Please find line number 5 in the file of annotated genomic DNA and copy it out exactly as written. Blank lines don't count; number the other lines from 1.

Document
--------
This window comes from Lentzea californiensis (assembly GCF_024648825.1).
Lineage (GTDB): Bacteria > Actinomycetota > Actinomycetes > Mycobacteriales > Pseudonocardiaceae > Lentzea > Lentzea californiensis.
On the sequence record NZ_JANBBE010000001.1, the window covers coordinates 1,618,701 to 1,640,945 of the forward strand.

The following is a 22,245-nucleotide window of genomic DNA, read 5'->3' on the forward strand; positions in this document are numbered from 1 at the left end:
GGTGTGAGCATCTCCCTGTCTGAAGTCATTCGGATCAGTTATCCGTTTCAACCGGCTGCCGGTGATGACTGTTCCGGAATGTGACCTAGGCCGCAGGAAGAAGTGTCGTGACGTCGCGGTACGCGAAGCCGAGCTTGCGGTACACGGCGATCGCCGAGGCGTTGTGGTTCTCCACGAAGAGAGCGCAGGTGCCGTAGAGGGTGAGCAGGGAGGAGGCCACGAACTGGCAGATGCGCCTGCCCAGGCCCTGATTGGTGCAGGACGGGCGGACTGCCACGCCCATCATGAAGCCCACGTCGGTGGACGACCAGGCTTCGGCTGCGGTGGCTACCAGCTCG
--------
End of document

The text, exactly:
GGTGTGAGCATCTCCCTGTCTGAAGTCATTCGGATCAGTTATCCGTTTCAACCGGCTGCCGGTGATGACTGTTCCGGAATGTGACCTAGGCCGCAGGAAGAAGTGTCGTGACGTCGCGGTACGCGAAGCCGAGCTTGCGGTACACGGCGATCGCCGAGGCGTTGTGGTTCTCCACGAAGAGAGCGCAGGTGCCGTAGAGGGTGAGCAGGGAGGAGGCCACGAACTGGCAGATGCGCCTGCCCAGGCCCTGATTGGTGCAGGACGGGCGGACTGCCACGCCCATCATGAAGCCCACGTCGGTGGACGACCAGGCTTCGGCTGCGGTGGCTACCAGCTCG